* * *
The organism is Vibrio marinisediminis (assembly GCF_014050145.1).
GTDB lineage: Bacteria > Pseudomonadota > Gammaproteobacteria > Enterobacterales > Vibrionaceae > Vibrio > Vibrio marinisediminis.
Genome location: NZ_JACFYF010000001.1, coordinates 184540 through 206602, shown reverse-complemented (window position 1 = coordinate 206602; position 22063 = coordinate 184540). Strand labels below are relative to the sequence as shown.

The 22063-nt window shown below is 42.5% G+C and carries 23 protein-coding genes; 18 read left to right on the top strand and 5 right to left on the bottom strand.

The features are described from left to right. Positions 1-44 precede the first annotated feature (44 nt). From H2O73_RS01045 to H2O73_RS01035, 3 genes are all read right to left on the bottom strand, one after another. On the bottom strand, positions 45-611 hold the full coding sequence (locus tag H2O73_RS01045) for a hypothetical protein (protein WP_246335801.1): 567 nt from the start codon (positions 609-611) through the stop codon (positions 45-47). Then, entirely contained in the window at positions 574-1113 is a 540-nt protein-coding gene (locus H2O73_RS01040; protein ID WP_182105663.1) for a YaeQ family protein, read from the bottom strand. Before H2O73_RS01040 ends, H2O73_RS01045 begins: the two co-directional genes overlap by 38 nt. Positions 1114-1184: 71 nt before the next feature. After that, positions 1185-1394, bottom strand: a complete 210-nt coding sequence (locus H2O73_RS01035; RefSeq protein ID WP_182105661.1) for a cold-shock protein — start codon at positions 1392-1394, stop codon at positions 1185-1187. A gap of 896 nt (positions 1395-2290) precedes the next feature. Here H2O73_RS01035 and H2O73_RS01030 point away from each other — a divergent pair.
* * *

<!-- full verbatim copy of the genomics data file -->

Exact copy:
The organism is Vibrio marinisediminis (assembly GCF_014050145.1).
GTDB lineage: Bacteria > Pseudomonadota > Gammaproteobacteria > Enterobacterales > Vibrionaceae > Vibrio > Vibrio marinisediminis.
Genome location: NZ_JACFYF010000001.1, coordinates 184540 through 206602, shown reverse-complemented (window position 1 = coordinate 206602; position 22063 = coordinate 184540). Strand labels below are relative to the sequence as shown.

The 22063-nt window shown below is 42.5% G+C and carries 23 protein-coding genes; 18 read left to right on the top strand and 5 right to left on the bottom strand.

The features are described from left to right. Positions 1-44 precede the first annotated feature (44 nt). From H2O73_RS01045 to H2O73_RS01035, 3 genes are all read right to left on the bottom strand, one after another. On the bottom strand, positions 45-611 hold the full coding sequence (locus tag H2O73_RS01045) for a hypothetical protein (protein WP_246335801.1): 567 nt from the start codon (positions 609-611) through the stop codon (positions 45-47). Then, entirely contained in the window at positions 574-1113 is a 540-nt protein-coding gene (locus H2O73_RS01040; protein ID WP_182105663.1) for a YaeQ family protein, read from the bottom strand. Before H2O73_RS01040 ends, H2O73_RS01045 begins: the two co-directional genes overlap by 38 nt. Positions 1114-1184: 71 nt before the next feature. After that, positions 1185-1394, bottom strand: a complete 210-nt coding sequence (locus H2O73_RS01035; RefSeq protein ID WP_182105661.1) for a cold-shock protein — start codon at positions 1392-1394, stop codon at positions 1185-1187. A gap of 896 nt (positions 1395-2290) precedes the next feature. Here H2O73_RS01035 and H2O73_RS01030 point away from each other — a divergent pair.